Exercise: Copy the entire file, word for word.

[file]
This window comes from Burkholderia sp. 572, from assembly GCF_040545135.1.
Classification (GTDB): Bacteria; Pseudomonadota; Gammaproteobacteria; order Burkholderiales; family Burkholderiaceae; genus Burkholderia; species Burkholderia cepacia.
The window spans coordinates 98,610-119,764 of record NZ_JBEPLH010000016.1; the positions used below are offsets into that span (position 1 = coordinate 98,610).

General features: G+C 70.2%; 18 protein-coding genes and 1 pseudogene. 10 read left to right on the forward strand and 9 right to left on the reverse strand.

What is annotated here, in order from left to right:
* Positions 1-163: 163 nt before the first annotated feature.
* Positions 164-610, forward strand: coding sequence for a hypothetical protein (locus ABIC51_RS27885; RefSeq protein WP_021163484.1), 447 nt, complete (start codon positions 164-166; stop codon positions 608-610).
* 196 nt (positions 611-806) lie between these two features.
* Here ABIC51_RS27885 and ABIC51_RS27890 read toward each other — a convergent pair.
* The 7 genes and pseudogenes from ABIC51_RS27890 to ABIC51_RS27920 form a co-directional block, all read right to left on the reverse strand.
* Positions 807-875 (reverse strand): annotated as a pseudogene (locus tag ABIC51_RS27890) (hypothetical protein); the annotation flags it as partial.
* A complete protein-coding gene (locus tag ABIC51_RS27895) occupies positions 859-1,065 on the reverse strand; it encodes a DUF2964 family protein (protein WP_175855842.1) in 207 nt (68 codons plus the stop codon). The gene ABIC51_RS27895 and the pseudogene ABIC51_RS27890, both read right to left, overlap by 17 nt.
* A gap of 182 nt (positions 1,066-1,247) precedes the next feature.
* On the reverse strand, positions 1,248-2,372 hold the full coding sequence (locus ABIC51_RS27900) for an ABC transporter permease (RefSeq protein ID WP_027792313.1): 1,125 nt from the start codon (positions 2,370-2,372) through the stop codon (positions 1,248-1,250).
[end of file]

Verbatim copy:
This window comes from Burkholderia sp. 572, from assembly GCF_040545135.1.
Classification (GTDB): Bacteria; Pseudomonadota; Gammaproteobacteria; order Burkholderiales; family Burkholderiaceae; genus Burkholderia; species Burkholderia cepacia.
The window spans coordinates 98,610-119,764 of record NZ_JBEPLH010000016.1; the positions used below are offsets into that span (position 1 = coordinate 98,610).

General features: G+C 70.2%; 18 protein-coding genes and 1 pseudogene. 10 read left to right on the forward strand and 9 right to left on the reverse strand.

What is annotated here, in order from left to right:
* Positions 1-163: 163 nt before the first annotated feature.
* Positions 164-610, forward strand: coding sequence for a hypothetical protein (locus ABIC51_RS27885; RefSeq protein WP_021163484.1), 447 nt, complete (start codon positions 164-166; stop codon positions 608-610).
* 196 nt (positions 611-806) lie between these two features.
* Here ABIC51_RS27885 and ABIC51_RS27890 read toward each other — a convergent pair.
* The 7 genes and pseudogenes from ABIC51_RS27890 to ABIC51_RS27920 form a co-directional block, all read right to left on the reverse strand.
* Positions 807-875 (reverse strand): annotated as a pseudogene (locus tag ABIC51_RS27890) (hypothetical protein); the annotation flags it as partial.
* A complete protein-coding gene (locus tag ABIC51_RS27895) occupies positions 859-1,065 on the reverse strand; it encodes a DUF2964 family protein (protein WP_175855842.1) in 207 nt (68 codons plus the stop codon). The gene ABIC51_RS27895 and the pseudogene ABIC51_RS27890, both read right to left, overlap by 17 nt.
* A gap of 182 nt (positions 1,066-1,247) precedes the next feature.
* On the reverse strand, positions 1,248-2,372 hold the full coding sequence (locus ABIC51_RS27900) for an ABC transporter permease (RefSeq protein ID WP_027792313.1): 1,125 nt from the start codon (positions 2,370-2,372) through the stop codon (positions 1,248-1,250).